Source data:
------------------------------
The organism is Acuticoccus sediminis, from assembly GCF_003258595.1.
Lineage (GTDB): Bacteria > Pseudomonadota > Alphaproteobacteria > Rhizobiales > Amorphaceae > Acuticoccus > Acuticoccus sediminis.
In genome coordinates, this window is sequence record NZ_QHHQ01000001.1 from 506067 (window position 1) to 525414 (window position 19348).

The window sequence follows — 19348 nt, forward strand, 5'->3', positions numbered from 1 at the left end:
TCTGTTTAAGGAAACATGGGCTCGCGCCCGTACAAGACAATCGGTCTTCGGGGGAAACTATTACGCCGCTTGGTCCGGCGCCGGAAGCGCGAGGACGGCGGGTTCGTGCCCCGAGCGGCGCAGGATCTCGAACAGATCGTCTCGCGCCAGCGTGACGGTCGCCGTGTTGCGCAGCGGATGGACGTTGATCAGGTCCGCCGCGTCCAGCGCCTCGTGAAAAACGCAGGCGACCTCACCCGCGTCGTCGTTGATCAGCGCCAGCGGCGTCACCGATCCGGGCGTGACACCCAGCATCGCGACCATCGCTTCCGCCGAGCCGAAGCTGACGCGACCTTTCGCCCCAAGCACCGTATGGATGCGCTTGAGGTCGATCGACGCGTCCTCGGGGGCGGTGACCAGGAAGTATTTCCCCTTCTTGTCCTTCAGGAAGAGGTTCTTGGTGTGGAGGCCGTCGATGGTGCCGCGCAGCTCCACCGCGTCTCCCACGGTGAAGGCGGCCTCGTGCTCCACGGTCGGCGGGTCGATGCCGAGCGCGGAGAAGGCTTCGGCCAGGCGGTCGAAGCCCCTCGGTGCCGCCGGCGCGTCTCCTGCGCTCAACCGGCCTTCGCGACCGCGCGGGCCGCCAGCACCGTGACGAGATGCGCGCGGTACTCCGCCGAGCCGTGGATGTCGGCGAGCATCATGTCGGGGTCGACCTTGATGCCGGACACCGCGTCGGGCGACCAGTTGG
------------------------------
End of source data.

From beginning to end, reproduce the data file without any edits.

The organism is Acuticoccus sediminis, from assembly GCF_003258595.1.
Lineage (GTDB): Bacteria > Pseudomonadota > Alphaproteobacteria > Rhizobiales > Amorphaceae > Acuticoccus > Acuticoccus sediminis.
In genome coordinates, this window is sequence record NZ_QHHQ01000001.1 from 506067 (window position 1) to 525414 (window position 19348).

The window sequence follows — 19348 nt, forward strand, 5'->3', positions numbered from 1 at the left end:
TCTGTTTAAGGAAACATGGGCTCGCGCCCGTACAAGACAATCGGTCTTCGGGGGAAACTATTACGCCGCTTGGTCCGGCGCCGGAAGCGCGAGGACGGCGGGTTCGTGCCCCGAGCGGCGCAGGATCTCGAACAGATCGTCTCGCGCCAGCGTGACGGTCGCCGTGTTGCGCAGCGGATGGACGTTGATCAGGTCCGCCGCGTCCAGCGCCTCGTGAAAAACGCAGGCGACCTCACCCGCGTCGTCGTTGATCAGCGCCAGCGGCGTCACCGATCCGGGCGTGACACCCAGCATCGCGACCATCGCTTCCGCCGAGCCGAAGCTGACGCGACCTTTCGCCCCAAGCACCGTATGGATGCGCTTGAGGTCGATCGACGCGTCCTCGGGGGCGGTGACCAGGAAGTATTTCCCCTTCTTGTCCTTCAGGAAGAGGTTCTTGGTGTGGAGGCCGTCGATGGTGCCGCGCAGCTCCACCGCGTCTCCCACGGTGAAGGCGGCCTCGTGCTCCACGGTCGGCGGGTCGATGCCGAGCGCGGAGAAGGCTTCGGCCAGGCGGTCGAAGCCCCTCGGTGCCGCCGGCGCGTCTCCTGCGCTCAACCGGCCTTCGCGACCGCGCGGGCCGCCAGCACCGTGACGAGATGCGCGCGGTACTCCGCCGAGCCGTGGATGTCGGCGAGCATCATGTCGGGGTCGACCTTGATGCCGGACACCGCGTCGGGCGACCAGTTGG